"advice we'll have to ask"

    They called the court physician and
    the court psychologist.
    The called musicians, artists, and
    an educationist.

    the court physician said "I think"
    " a little exercise -
    a swim is very bracing in
    the morning when you rise ..."

    Remarked the court psychologist,
    "That may be very well,
    but I believe analysis
    will cure this gloomy spell"

    The court musicians gently said,
    " 'this music which does heal,
    the king (queen), should be consent to this
    much better far will feel"

    "We don't agree", the artists said,
    " for painting stands alone
    in lifting up the spirits - why,
    'twould brighten up a stone!"

    Then said the educationist,
    "the answer lies with me,
    "for with the power of knowledge, great
    results you soon will see"

    And so they all conferred about
    the best thing for the King (Queen)
    but though they talked for hours, could not
    agree on anything.

    Meanwhile, the king/queen despondently
    in royal garden sat,
    and meditated gloomily
    on this, and then on that.

    And as he/she sat, quite suddely
    a spider very small
    began to weave a web from tree
    to royal garden wall.

    To and fro, and up and down,
    the spider spun his web.
    And though monotonous it seemed,
    his patience did not ebb.

    Attentively the king (queen) began
    to watch the spider's work.
    And mused, " it must be irksome, but
    his work he does not shirk"

    And to the king/queen, quite suddenly
    there came enlightenment,
    "This spider small upon the wall
    is surely quite content"

    "Content to do the work in hand,
    content at this to strive
    until the work is finished - why,
    content to be alive!"

    The king, arising from his seat,
    toward the palace turned,
    amazing at the spider and
    the lesson he had learned.

    From that day on, a change became
    apparent in the king/queen
    and said the Ministers of State:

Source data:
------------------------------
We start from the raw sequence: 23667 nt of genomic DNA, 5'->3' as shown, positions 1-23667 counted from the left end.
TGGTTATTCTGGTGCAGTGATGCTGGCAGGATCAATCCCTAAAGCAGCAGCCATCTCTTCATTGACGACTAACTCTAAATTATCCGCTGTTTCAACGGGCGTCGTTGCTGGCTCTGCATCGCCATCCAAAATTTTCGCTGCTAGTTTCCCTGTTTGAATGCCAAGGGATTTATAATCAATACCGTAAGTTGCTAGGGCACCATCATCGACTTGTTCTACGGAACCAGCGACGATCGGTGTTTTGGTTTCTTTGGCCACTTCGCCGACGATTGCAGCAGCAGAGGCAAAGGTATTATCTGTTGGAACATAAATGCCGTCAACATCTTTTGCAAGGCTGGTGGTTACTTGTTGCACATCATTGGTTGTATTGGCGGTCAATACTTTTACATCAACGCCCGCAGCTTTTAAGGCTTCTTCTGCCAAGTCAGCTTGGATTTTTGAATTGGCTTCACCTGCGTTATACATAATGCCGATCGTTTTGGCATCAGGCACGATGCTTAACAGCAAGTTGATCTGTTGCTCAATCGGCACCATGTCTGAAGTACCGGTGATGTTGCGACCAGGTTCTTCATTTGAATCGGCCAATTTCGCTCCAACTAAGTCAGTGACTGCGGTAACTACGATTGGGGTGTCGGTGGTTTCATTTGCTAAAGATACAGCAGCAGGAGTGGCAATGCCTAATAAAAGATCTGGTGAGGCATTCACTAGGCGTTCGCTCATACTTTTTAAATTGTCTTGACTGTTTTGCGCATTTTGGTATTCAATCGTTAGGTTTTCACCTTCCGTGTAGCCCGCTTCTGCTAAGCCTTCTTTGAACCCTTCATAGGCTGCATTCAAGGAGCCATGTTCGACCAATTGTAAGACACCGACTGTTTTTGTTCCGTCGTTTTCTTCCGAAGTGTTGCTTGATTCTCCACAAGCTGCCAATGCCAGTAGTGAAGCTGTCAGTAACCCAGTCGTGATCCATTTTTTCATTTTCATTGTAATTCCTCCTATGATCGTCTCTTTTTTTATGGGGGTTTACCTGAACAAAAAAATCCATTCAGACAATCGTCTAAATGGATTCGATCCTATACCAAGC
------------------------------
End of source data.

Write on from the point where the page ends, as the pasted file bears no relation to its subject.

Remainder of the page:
"Amazing is this thing"

    And so a spider - very small
    of gloom a king/queen had healed,
    by simply demonstrating this:
    to strive and not to yield.

    D.h.: nix ist unmoeglich!

    Ausserdem, empfohlene Lektuere: "Never tell me never" by Janine Shepherd'

  2. Nur so zur Sicherheit: Manchmal poste ich hier "fremde Worte" einfach nur weil sie mir gefallen und nicht, weil sie meinen momentanen Seelenzustand beschreiben sollen. Auch wenn ich natürlich verstehen kann, wenn jemand solche Schlüsse zieht. ;)

    Das Gedicht oben habe ich gepostet, weil ich es für Lord Byron sehr ungewöhnlich finde. Sehr modern. Und hat irgendwie was von SciF. SciFi und Fantasy, die in einer apokalyptischen Welt spielt mag ich. Und ich mag Byron.

    Ich mag "Darkness" in mir haben, ziemlich sicher habe ich das, aber so hoffnungslos, wie die Stimmung im Gedicht bin ich nicht.


  3. Hope so, denn auch wenn ich Dich fuer die naechsten mind. 365 Tage und mehr sogar auf English sicher 'bombardieren' koennte mit Gedichten aus z.B.: 'Growing together'; 'Visions of you', 'Farewells are only beginnings'; Tears and pebbles in my pockets'; My gift to you'; 'Yours if you ask' waeren diese nicht unbedingt Deiner Sit. hilfreich.
    Leider haette ich ein fast aehnliches Problem mit den Deutschen - seufz.

    Duuuhu, ich verlass' mich auf Dich, dass Du weisst, dass es Zeiten gibt, wo 'hoeher einfach vorruebergehend zuuu hoch' ist. Da klammert man sich besser an den Basis-Baustein der Lebens-Pyramide auf deren Treppen es einem dann wohl ohnehin rauf und 'runter schmeisst wie einen Spielball.
    ... und denk bitte drann: manche 'Farben' faerben ab !!!

    Gaaaanz liebe Gruesse und biggest hug,

    1. :-*

      Um es mal mit Sir Francis Bacon zu sagen:

      "In order for the light to shine so brightly, the darkness must be present."

      Oder mal was Deutsches von CG Jung

      "Wer zugleich seinen Schatten und sein Licht wahrnimmt, sieht sich von zwei Seiten, und damit kommt er in die Mitte."

      Und sei dir versichert, ich sehe durchaus auch das/mein Licht. :)


Redet mit aber benehmt euch - auch "zwischen den Zeilen!" ;) Wer das partout nicht kann, wird ggf. des Reiches verwiesen. Grundsätzlich sind hier alle Besucher willkommen - aber: Mein Reich, meine Regeln. Da kommt es auch schon mal (wenn auch sehr selten) vor, dass ich jemandem das Aufenthaltsrecht entziehe. Man kann das hier mit (m)einem virtuellen Wohnzimmer vergleichen, in dem ich das Hausrecht habe.